Updated: Oct 10, 2019
ORIGINALLY PUBLISHED -- 08/14/2019
This feels a bit odd.
The average mortgage rate on a 30-year fixed rate loan has dipped to as low as 3.55% this past August, the lowest it's been in 3 years. Hell, just 8 months ago in November, rates were almost 5%.
The Fed decided to cut the rate over the summer.
The economy must be struggling, right? Unemployment rising? Stock market down?
These (and many more economic indicators) tend to be reasons the Fed cuts rates, historically. Usually, there is an effort to spike the economy (and housing market). General consensus among lenders, once the dust settled, is that mortgage rates had already factored in a Fed rate cut long before it was official.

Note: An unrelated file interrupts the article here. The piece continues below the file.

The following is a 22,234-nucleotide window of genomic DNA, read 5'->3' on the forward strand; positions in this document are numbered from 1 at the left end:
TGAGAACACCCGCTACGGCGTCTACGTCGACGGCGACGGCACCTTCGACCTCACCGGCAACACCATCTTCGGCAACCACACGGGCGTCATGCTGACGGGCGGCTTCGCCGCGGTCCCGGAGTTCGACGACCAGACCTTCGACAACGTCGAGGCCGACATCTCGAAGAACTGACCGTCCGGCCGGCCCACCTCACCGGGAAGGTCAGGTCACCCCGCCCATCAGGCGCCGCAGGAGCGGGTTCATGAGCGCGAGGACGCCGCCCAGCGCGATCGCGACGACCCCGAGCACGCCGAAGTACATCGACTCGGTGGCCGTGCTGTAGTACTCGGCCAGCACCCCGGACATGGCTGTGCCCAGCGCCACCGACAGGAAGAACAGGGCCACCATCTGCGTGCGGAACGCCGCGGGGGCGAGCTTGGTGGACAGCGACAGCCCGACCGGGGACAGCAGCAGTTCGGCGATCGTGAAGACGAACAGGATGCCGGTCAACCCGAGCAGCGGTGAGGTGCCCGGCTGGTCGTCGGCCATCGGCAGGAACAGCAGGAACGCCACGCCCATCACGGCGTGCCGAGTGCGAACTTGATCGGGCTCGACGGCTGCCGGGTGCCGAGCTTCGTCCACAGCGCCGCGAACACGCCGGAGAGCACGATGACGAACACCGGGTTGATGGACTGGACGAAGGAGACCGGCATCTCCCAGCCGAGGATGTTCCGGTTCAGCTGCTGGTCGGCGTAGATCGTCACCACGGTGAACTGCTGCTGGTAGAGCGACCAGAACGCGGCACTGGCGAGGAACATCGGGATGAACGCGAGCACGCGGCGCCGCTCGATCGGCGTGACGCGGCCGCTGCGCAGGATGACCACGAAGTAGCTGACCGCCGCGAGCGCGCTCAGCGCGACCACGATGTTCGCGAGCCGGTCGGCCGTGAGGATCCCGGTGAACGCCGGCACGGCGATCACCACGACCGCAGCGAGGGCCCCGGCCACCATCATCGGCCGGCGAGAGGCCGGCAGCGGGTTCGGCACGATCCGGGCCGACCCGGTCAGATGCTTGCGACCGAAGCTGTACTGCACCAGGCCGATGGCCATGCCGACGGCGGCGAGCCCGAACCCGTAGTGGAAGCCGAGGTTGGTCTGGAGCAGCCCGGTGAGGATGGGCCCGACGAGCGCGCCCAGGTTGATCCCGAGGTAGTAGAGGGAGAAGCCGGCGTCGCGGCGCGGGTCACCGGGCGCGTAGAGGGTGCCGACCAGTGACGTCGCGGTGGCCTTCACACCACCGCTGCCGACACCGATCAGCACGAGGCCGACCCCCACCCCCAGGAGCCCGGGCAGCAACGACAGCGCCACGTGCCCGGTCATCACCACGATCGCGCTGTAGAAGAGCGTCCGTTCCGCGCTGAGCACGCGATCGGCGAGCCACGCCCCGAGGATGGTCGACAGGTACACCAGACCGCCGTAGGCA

The cut was only a quarter of a point, after all. This seems preventative rather than reactive. That's a new approach and we'll see how that works out. And rates may have already dropped in anticipation of this cut that has been rumored for months. Access to information in this day and age, primarily on the internet, can tip consumers before word-of-mouth has time to take effect solely due to anticipation.
Okay. So how low could they go? Well the all-time weekly low was back in 2012 at 3.31%. That is not that long ago. Freddie Mac has it going up to the low 4's by the end of the year. Financial market expert, Barry Habib, predicts the high 2's.